VitalSpark: Coalition Blog

Posted: 08 June 2010, in Blog

Famously, visiting Easterhouse triggered Iain Duncan Smith’s Damascene epiphany and the Centre for Social Justice was the result. This was seen as the development of a different type of Conservative attitude and policy towards poverty, exclusion and injustice and how to address it. Check out the site at http://www.centreforsocialjustice.org.uk/default.asp

Now, our Coalition Government is looking to the Canadian experience to inform their decisions on the massive cuts we are going to experience. Cameron’s “whole way of life” warning has softened up the media and now Osborne is looking for the public to engage and help decide where the cuts should be made. We live in interesting times as the media and public are hypersensitive to hypocrisy and will not thole sacred cows being excluded from the cuts programme.

The Scottish Government and the Scottish municipal defence system will of course adopt a “fight the cuts” rhetoric and strategy. This to me is a strategic error because it is a supply led defensive approach that seeks to protect their sacred cows and an unaffordable status quo. Our politicians ought to be thinking about the (changing) demand for public services – not how they are currently delivered but how they could be better delivered in the future.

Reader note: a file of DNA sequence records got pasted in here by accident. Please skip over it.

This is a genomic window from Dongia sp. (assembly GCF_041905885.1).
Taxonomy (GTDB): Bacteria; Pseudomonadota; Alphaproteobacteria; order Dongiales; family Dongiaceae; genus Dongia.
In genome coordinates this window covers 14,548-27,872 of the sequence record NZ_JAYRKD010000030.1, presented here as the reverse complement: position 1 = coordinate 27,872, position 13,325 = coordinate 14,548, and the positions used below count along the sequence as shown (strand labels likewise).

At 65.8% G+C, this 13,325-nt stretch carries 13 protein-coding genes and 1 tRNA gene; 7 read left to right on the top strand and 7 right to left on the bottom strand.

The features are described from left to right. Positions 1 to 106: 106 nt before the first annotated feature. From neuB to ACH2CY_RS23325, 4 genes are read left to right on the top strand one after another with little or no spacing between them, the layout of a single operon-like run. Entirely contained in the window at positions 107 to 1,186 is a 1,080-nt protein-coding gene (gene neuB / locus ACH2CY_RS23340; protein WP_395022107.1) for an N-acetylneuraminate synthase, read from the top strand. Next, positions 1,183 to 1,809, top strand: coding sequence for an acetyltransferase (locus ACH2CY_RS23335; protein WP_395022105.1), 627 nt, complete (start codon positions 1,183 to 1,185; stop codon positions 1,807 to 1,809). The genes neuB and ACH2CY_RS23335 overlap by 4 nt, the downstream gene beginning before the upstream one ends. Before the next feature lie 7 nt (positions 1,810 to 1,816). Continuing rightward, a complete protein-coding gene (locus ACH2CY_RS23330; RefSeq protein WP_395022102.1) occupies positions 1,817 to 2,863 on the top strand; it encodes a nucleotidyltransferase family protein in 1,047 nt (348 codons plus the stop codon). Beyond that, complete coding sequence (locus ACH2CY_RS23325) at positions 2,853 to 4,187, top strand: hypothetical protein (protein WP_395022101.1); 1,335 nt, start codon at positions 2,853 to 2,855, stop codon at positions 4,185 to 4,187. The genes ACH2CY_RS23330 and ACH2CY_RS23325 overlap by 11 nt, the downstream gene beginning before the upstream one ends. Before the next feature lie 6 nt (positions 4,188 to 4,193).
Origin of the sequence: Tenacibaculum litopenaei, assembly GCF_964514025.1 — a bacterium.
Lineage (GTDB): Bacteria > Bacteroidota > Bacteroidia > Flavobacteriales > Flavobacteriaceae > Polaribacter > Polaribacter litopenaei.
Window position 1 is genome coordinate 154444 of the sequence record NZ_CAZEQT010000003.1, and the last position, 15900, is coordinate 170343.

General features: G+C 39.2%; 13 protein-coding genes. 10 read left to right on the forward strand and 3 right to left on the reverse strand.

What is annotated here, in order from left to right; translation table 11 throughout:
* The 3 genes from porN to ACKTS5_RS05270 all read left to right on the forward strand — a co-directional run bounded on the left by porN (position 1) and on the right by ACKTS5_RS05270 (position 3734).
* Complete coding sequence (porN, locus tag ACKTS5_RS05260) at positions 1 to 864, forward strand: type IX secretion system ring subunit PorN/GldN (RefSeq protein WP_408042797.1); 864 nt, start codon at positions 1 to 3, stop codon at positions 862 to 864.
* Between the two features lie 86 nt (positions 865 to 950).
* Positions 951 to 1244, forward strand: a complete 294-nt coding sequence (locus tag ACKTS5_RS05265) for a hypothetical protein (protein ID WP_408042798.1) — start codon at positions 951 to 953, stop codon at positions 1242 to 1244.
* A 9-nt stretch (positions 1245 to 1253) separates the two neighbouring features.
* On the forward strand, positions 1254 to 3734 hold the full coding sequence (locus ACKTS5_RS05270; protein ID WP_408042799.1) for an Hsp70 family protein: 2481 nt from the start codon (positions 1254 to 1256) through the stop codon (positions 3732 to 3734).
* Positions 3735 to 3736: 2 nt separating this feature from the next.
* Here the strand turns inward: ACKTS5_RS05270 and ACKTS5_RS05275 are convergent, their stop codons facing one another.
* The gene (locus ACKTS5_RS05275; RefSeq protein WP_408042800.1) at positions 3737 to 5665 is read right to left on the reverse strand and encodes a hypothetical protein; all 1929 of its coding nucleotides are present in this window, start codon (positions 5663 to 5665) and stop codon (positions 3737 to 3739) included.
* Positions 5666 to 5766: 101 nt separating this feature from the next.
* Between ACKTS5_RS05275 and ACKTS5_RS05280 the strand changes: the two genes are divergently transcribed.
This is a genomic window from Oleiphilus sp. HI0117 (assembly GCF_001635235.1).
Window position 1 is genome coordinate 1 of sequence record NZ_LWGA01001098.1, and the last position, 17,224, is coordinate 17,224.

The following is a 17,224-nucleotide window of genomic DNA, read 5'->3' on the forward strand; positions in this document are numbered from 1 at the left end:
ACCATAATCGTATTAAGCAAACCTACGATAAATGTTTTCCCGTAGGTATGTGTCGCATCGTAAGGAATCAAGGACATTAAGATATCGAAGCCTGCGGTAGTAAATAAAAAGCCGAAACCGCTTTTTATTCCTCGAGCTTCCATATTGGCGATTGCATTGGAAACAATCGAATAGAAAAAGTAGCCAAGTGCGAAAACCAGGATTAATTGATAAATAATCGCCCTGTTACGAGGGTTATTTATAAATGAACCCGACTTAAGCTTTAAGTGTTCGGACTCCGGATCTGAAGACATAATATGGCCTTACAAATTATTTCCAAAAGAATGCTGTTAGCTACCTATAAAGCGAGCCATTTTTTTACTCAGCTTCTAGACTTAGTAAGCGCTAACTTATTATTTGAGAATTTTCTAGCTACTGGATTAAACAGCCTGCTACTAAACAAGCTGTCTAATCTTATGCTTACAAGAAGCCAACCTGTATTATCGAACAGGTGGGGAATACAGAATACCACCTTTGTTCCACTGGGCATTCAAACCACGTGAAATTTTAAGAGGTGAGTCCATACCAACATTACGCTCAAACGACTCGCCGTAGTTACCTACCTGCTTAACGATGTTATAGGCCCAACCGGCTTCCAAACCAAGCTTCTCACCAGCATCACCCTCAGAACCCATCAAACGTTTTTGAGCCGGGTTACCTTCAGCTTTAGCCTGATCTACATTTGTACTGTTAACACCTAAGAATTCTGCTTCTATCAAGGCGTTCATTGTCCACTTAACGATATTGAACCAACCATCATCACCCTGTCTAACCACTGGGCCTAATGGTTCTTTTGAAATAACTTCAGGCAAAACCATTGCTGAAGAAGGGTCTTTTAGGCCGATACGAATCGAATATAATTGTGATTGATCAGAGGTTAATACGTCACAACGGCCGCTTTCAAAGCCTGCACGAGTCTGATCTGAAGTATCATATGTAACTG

This then is a time for social entrepreneurs to step up to the plate. Passivity is not a virtue.

I can’t see the point in talking to any Scottish Tories and the Scottish Lib Dems seem to have gone to ground on this issue so the first thing I’d do is ask Antonia and Laurie to invite IDS back to Scotland for a public debate. What I want to know is how support for social enterprise is squared with the cuts programme – and I don’t want platitudes. If the Coalition Government is serious about social entrepreneurs being part of the solution, “where’s the beef”?

So, what are the new social enterprise solutions for culture, health, employment, criminal justice, community cohesion, education, the environment and financial inclusion etc? What can we learn from our English neighbours about the Coalition’s attitude to social enterprise? What can we learn from Canadian social entrepreneurs who have undergone their nation’s cuts programme? With hindsight what would the Canadians have done differently and how replicable is their programme anyway?

I think we should book a venue (the Parliament Chamber?) for this debate and stream it on the net. It’s about our ongoing contribution to the future of the nation and as times are going to get much tougher than any of us have experienced for a long time, we owe it to our clients, beneficiaries, employees and stakeholders to consider everything and that includes our sacred cows.

Morethanprofitman